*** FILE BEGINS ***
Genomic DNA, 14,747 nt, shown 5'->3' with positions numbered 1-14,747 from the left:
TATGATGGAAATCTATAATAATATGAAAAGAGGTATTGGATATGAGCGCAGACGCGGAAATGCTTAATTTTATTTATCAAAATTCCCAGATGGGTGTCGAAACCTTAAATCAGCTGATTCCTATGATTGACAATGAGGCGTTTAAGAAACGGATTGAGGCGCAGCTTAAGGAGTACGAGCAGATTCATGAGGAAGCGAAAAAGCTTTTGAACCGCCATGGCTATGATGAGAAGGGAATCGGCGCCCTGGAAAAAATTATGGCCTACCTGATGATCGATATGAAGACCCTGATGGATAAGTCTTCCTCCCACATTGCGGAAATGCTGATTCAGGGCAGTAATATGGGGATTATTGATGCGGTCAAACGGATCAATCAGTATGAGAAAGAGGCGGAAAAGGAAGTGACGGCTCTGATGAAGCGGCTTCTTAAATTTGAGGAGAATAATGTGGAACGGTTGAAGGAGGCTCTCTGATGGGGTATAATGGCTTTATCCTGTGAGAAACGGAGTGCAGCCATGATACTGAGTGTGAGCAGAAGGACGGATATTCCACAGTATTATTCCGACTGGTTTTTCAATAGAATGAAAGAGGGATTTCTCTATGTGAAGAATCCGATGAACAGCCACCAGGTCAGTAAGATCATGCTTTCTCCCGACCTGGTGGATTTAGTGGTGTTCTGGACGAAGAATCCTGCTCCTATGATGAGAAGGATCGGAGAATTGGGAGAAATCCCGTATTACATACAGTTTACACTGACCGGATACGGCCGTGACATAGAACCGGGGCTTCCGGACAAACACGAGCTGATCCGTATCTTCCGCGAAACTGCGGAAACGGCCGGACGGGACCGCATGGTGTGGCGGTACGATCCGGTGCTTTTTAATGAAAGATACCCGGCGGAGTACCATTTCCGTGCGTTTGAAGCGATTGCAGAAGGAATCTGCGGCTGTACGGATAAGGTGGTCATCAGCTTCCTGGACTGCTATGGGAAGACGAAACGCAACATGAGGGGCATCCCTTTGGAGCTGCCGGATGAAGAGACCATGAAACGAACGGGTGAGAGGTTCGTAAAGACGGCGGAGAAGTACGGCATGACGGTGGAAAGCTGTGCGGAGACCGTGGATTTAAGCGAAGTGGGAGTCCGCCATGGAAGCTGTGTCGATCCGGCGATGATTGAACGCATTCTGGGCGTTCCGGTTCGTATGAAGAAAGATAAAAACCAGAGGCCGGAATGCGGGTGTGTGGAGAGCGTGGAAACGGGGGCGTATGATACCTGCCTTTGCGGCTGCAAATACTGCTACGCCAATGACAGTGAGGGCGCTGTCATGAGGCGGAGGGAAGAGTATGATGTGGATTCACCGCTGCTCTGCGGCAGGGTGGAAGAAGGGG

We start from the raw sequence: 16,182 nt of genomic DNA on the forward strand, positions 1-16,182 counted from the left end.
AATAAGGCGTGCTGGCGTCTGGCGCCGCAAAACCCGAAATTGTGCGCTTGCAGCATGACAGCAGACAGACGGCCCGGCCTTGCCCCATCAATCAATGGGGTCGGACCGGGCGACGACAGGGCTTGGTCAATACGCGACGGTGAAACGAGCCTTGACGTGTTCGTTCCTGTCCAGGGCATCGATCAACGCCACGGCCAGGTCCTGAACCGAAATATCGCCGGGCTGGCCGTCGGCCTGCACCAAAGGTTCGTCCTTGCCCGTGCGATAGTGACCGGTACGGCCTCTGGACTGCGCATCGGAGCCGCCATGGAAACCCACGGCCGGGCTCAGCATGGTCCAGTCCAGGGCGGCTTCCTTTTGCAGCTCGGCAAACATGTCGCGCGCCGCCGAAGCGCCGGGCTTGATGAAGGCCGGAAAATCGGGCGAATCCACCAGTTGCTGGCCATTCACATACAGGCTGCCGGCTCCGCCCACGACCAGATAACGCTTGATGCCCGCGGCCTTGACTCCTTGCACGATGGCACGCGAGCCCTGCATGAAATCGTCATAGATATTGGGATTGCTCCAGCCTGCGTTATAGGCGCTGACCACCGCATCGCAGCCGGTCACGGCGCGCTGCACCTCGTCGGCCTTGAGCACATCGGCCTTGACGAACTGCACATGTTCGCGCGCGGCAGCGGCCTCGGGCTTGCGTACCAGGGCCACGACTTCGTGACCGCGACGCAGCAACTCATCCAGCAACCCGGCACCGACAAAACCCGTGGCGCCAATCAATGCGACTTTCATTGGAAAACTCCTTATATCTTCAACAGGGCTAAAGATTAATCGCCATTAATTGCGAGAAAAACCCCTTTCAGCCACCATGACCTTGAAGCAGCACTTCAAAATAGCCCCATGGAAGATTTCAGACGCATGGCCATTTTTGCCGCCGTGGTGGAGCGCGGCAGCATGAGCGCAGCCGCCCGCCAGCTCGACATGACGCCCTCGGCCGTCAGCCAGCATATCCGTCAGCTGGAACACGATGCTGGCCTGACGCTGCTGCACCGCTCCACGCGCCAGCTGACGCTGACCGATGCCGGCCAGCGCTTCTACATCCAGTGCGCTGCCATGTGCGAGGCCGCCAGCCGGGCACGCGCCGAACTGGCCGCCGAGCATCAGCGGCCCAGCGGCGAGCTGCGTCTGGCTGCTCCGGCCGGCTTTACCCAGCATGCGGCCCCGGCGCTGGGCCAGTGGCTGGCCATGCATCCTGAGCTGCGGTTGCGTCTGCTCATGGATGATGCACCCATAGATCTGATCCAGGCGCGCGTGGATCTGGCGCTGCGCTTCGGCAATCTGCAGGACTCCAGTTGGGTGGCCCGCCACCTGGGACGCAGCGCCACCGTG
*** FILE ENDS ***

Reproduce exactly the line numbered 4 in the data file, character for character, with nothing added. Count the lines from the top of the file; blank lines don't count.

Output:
AATAAGGCGTGCTGGCGTCTGGCGCCGCAAAACCCGAAATTGTGCGCTTGCAGCATGACAGCAGACAGACGGCCCGGCCTTGCCCCATCAATCAATGGGGTCGGACCGGGCGACGACAGGGCTTGGTCAATACGCGACGGTGAAACGAGCCTTGACGTGTTCGTTCCTGTCCAGGGCATCGATCAACGCCACGGCCAGGTCCTGAACCGAAATATCGCCGGGCTGGCCGTCGGCCTGCACCAAAGGTTCGTCCTTGCCCGTGCGATAGTGACCGGTACGGCCTCTGGACTGCGCATCGGAGCCGCCATGGAAACCCACGGCCGGGCTCAGCATGGTCCAGTCCAGGGCGGCTTCCTTTTGCAGCTCGGCAAACATGTCGCGCGCCGCCGAAGCGCCGGGCTTGATGAAGGCCGGAAAATCGGGCGAATCCACCAGTTGCTGGCCATTCACATACAGGCTGCCGGCTCCGCCCACGACCAGATAACGCTTGATGCCCGCGGCCTTGACTCCTTGCACGATGGCACGCGAGCCCTGCATGAAATCGTCATAGATATTGGGATTGCTCCAGCCTGCGTTATAGGCGCTGACCACCGCATCGCAGCCGGTCACGGCGCGCTGCACCTCGTCGGCCTTGAGCACATCGGCCTTGACGAACTGCACATGTTCGCGCGCGGCAGCGGCCTCGGGCTTGCGTACCAGGGCCACGACTTCGTGACCGCGACGCAGCAACTCATCCAGCAACCCGGCACCGACAAAACCCGTGGCGCCAATCAATGCGACTTTCATTGGAAAACTCCTTATATCTTCAACAGGGCTAAAGATTAATCGCCATTAATTGCGAGAAAAACCCCTTTCAGCCACCATGACCTTGAAGCAGCACTTCAAAATAGCCCCATGGAAGATTTCAGACGCATGGCCATTTTTGCCGCCGTGGTGGAGCGCGGCAGCATGAGCGCAGCCGCCCGCCAGCTCGACATGACGCCCTCGGCCGTCAGCCAGCATATCCGTCAGCTGGAACACGATGCTGGCCTGACGCTGCTGCACCGCTCCACGCGCCAGCTGACGCTGACCGATGCCGGCCAGCGCTTCTACATCCAGTGCGCTGCCATGTGCGAGGCCGCCAGCCGGGCACGCGCCGAACTGGCCGCCGAGCATCAGCGGCCCAGCGGCGAGCTGCGTCTGGCTGCTCCGGCCGGCTTTACCCAGCATGCGGCCCCGGCGCTGGGCCAGTGGCTGGCCATGCATCCTGAGCTGCGGTTGCGTCTGCTCATGGATGATGCACCCATAGATCTGATCCAGGCGCGCGTGGATCTGGCGCTGCGCTTCGGCAATCTGCAGGACTCCAGTTGGGTGGCCCGCCACCTGGGACGCAGCGCCACCGTG